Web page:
It looks mostly regular.
The (classical) Latin benedictiōnem /benediktioːnẽ/. In Western Romance, changes that would apply:
- Intervocalic voiced obstruents like /d/ tend to get elided: /edi/ > /ei/
- Plosives in the coda get vocalized (when followed by another plosive): /ikti/ > /ijti/ > /iti/. Compare authority < Old French auctorité < Latin auctoritas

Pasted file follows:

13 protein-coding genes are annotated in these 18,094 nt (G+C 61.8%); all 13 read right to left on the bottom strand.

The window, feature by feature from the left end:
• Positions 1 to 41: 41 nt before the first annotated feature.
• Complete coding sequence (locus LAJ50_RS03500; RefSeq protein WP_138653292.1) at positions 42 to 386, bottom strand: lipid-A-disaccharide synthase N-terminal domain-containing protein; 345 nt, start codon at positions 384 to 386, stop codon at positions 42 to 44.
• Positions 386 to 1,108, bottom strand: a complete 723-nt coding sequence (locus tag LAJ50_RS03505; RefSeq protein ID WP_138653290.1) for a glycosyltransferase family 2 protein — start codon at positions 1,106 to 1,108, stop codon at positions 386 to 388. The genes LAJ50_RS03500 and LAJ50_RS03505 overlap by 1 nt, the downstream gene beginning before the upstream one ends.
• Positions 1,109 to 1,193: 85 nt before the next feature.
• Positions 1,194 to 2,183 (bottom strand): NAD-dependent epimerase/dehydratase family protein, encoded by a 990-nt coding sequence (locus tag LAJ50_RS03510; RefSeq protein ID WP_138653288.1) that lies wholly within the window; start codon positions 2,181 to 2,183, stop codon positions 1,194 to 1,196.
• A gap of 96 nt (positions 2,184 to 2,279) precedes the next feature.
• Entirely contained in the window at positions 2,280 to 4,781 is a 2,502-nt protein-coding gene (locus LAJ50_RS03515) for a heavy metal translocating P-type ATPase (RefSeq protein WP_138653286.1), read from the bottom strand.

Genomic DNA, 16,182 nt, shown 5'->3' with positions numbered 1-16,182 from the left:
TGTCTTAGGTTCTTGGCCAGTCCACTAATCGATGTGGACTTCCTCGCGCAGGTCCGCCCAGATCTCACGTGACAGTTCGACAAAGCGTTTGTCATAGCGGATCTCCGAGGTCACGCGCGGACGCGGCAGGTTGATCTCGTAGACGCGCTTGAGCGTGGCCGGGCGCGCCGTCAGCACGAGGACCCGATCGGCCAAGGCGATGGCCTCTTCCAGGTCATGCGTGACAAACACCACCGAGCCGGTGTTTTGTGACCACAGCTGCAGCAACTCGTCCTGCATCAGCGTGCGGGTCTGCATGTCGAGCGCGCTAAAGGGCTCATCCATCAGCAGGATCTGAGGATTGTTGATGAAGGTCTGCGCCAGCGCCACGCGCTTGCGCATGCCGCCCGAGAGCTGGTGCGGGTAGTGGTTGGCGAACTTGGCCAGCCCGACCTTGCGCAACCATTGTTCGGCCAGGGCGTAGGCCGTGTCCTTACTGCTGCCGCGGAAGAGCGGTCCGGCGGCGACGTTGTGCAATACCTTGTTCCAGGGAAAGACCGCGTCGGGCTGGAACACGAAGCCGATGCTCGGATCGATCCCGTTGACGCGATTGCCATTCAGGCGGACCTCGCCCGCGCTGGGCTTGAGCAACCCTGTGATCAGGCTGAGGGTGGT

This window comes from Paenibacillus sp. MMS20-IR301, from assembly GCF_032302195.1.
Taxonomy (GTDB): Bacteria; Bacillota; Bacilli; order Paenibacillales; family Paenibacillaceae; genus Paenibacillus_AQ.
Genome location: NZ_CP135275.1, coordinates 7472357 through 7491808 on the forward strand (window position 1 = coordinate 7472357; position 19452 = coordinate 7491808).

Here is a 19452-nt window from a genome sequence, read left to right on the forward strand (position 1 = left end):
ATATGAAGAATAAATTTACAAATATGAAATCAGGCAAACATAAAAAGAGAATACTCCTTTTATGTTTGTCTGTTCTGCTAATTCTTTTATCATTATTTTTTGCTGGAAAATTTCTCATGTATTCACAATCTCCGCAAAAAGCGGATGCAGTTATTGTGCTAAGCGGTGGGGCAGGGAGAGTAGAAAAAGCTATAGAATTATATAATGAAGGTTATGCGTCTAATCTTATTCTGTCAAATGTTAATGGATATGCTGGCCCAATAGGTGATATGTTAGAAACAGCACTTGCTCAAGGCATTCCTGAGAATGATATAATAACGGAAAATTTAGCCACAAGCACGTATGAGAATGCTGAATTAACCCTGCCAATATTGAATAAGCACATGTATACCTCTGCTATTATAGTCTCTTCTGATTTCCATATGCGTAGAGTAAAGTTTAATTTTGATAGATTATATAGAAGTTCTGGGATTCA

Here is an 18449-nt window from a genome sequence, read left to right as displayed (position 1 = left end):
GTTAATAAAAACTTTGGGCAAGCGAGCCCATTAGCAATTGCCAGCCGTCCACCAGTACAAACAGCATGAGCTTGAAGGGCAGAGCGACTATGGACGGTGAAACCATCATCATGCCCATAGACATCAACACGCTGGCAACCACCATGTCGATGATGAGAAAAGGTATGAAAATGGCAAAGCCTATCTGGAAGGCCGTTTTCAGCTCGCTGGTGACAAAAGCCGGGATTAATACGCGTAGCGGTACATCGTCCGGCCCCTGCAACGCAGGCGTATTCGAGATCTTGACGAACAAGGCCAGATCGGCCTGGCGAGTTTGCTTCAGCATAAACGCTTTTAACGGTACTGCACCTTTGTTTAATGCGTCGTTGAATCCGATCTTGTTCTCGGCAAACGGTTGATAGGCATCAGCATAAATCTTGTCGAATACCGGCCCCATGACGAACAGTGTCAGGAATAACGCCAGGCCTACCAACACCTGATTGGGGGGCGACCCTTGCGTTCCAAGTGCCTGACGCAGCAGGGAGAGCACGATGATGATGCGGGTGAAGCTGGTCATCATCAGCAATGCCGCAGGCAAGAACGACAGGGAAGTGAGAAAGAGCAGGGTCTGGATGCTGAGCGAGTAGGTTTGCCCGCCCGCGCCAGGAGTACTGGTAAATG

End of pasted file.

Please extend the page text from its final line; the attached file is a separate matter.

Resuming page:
- Close vowels lose their syllabicity when adjacent to other vowels: /eitioː/ > /ejtjoː/
- /tj/ gets affricated to something like /tsj/, as in -tion
- Latin endings like /ẽ/ often fall off or get reduced
Combining these sound changes, we get something like /benejtsjon/. (The sound /ts/ was often written c or ç.)
The same applies for /malediktioːnẽ/ > /malejts(j)on/.
I'm not sure why the /j/ after /ts/ is lost here; it might be idiosyncratic.